Smooth jazz guitarist/composer Doc Powell
discovered his musical talent early: by the age of 6, the New York native already played guitar, and by his teens he was recording and performing live. These early performances captured the attention of many prominent musicians, including Wilson Pickett, who chose the barely-into-his 20s Powell as his musical director.
This experience led to a stint with Luther Vandross and his group, the B. B. &Q. Band, for which he also served as musical director. The group scored several R&B chart hits and made Powell a sought-after musician, working on music for projects such as The Five Heartbeats and Down & Out In Beverly Hills, as well as collaborating with artists like Aretha Franklin, Quincy Jones, Teddy Pendergrass, and Vanessa Williams. By the early '90s, Powell branched out into a solo recording career, applying his smooth, jazzy approach to albums like his 1992 debut The Doctor, 1996's Inner City Blues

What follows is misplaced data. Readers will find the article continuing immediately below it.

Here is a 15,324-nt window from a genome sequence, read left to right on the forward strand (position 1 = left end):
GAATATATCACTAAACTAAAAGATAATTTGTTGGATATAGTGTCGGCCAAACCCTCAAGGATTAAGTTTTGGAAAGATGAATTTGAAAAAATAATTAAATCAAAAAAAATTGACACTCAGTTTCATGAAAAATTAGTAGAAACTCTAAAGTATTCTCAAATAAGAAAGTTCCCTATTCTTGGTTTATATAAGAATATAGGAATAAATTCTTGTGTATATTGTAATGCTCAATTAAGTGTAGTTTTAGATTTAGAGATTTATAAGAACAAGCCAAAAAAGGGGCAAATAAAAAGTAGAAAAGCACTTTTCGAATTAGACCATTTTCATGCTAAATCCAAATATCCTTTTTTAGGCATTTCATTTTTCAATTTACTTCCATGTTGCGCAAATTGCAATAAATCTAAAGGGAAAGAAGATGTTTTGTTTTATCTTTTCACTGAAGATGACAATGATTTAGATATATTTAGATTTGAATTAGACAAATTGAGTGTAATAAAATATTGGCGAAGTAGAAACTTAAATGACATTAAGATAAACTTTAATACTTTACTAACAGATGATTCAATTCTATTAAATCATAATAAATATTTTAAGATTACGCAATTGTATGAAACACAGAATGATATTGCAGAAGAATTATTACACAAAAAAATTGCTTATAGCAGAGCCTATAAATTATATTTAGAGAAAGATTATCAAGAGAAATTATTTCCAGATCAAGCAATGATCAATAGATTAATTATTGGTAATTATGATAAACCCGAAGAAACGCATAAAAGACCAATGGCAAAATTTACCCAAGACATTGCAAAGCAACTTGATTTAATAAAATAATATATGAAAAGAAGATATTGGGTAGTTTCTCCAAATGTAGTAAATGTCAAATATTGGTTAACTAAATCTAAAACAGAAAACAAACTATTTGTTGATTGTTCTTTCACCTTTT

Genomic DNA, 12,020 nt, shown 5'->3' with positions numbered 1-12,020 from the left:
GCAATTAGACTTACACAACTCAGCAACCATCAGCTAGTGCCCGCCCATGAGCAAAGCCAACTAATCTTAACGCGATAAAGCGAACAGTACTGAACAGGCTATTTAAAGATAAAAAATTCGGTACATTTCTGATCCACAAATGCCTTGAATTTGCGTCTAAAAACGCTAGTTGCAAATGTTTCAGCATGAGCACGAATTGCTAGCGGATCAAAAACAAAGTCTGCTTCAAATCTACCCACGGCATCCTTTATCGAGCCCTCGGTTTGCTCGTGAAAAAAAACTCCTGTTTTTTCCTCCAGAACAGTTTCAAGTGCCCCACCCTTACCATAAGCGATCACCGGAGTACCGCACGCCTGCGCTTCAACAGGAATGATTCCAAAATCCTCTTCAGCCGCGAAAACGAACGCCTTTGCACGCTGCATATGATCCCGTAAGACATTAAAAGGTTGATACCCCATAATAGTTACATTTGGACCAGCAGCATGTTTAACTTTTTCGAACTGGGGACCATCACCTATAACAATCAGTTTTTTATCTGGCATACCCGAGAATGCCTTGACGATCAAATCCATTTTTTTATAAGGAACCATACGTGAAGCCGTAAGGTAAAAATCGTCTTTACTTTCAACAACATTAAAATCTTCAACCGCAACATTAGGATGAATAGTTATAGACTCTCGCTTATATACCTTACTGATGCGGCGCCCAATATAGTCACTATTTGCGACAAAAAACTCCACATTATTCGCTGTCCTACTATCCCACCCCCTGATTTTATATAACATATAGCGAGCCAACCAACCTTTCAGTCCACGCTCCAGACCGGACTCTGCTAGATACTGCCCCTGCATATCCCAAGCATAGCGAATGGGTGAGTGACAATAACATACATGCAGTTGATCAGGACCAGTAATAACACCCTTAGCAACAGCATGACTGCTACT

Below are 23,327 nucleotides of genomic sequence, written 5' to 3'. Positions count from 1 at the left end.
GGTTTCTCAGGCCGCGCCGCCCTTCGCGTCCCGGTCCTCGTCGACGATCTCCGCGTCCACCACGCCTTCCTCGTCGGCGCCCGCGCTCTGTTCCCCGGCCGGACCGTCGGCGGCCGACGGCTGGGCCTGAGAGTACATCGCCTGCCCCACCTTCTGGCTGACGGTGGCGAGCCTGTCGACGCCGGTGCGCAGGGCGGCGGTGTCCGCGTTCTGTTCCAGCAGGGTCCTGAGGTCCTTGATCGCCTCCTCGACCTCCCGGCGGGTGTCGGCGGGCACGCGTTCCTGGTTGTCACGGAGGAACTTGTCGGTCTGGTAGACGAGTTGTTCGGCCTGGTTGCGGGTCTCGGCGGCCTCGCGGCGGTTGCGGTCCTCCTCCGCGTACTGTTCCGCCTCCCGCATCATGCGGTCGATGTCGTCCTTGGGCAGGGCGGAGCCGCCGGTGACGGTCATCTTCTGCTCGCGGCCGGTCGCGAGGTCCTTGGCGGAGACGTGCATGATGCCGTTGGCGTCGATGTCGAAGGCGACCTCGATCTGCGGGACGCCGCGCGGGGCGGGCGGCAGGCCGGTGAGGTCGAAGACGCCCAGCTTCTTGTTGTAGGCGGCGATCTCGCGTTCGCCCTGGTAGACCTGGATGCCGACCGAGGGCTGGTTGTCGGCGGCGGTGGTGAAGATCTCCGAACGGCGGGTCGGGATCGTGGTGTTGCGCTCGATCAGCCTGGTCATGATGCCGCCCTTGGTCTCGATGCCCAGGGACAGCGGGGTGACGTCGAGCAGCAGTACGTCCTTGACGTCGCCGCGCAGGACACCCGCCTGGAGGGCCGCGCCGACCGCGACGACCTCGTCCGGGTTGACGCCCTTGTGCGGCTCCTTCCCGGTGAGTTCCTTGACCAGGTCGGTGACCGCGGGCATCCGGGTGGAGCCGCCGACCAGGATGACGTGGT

, and 1999's I Claim The Victory, which added gospel elements to the musical mix. In the spring of 2001 Powell released Life Changes
followed by 97th and Columbus two years later.